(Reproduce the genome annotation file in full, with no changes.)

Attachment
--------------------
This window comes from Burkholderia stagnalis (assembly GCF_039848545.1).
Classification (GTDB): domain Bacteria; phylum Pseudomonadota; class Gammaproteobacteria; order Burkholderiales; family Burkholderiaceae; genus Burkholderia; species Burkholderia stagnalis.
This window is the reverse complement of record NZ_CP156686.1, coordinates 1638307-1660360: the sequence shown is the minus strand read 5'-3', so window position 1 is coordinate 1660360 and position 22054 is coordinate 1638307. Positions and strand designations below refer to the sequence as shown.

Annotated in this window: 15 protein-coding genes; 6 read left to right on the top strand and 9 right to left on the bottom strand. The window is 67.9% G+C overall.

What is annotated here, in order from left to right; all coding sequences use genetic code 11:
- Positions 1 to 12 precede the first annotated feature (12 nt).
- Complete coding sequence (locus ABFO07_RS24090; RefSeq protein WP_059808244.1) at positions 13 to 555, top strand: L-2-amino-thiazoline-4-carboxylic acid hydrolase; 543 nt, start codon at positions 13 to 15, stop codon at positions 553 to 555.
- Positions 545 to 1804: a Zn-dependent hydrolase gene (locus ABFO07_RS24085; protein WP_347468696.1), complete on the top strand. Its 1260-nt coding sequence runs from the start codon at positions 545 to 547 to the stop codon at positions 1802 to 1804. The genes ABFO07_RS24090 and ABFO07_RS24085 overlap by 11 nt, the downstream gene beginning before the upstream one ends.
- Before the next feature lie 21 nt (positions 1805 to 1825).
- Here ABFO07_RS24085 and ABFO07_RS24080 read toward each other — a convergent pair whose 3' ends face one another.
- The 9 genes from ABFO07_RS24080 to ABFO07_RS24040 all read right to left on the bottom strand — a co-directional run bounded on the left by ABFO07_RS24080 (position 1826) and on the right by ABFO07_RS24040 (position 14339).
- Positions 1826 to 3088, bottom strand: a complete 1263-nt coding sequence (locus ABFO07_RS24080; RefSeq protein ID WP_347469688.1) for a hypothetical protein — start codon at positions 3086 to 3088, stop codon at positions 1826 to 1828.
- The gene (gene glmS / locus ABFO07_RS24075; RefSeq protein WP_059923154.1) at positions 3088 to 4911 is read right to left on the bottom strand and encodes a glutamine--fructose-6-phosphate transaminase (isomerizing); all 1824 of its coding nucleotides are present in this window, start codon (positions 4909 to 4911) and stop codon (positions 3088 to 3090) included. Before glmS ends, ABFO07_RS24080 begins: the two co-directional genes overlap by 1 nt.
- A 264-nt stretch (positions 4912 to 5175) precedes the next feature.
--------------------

This window comes from Burkholderia stagnalis (assembly GCF_039848545.1).
Classification (GTDB): domain Bacteria; phylum Pseudomonadota; class Gammaproteobacteria; order Burkholderiales; family Burkholderiaceae; genus Burkholderia; species Burkholderia stagnalis.
This window is the reverse complement of record NZ_CP156686.1, coordinates 1638307-1660360: the sequence shown is the minus strand read 5'-3', so window position 1 is coordinate 1660360 and position 22054 is coordinate 1638307. Positions and strand designations below refer to the sequence as shown.

Annotated in this window: 15 protein-coding genes; 6 read left to right on the top strand and 9 right to left on the bottom strand. The window is 67.9% G+C overall.

What is annotated here, in order from left to right; all coding sequences use genetic code 11:
- Positions 1 to 12 precede the first annotated feature (12 nt).
- Complete coding sequence (locus ABFO07_RS24090; RefSeq protein WP_059808244.1) at positions 13 to 555, top strand: L-2-amino-thiazoline-4-carboxylic acid hydrolase; 543 nt, start codon at positions 13 to 15, stop codon at positions 553 to 555.
- Positions 545 to 1804: a Zn-dependent hydrolase gene (locus ABFO07_RS24085; protein WP_347468696.1), complete on the top strand. Its 1260-nt coding sequence runs from the start codon at positions 545 to 547 to the stop codon at positions 1802 to 1804. The genes ABFO07_RS24090 and ABFO07_RS24085 overlap by 11 nt, the downstream gene beginning before the upstream one ends.
- Before the next feature lie 21 nt (positions 1805 to 1825).
- Here ABFO07_RS24085 and ABFO07_RS24080 read toward each other — a convergent pair whose 3' ends face one another.
- The 9 genes from ABFO07_RS24080 to ABFO07_RS24040 all read right to left on the bottom strand — a co-directional run bounded on the left by ABFO07_RS24080 (position 1826) and on the right by ABFO07_RS24040 (position 14339).
- Positions 1826 to 3088, bottom strand: a complete 1263-nt coding sequence (locus ABFO07_RS24080; RefSeq protein ID WP_347469688.1) for a hypothetical protein — start codon at positions 3086 to 3088, stop codon at positions 1826 to 1828.
- The gene (gene glmS / locus ABFO07_RS24075; RefSeq protein WP_059923154.1) at positions 3088 to 4911 is read right to left on the bottom strand and encodes a glutamine--fructose-6-phosphate transaminase (isomerizing); all 1824 of its coding nucleotides are present in this window, start codon (positions 4909 to 4911) and stop codon (positions 3088 to 3090) included. Before glmS ends, ABFO07_RS24080 begins: the two co-directional genes overlap by 1 nt.
- A 264-nt stretch (positions 4912 to 5175) precedes the next feature.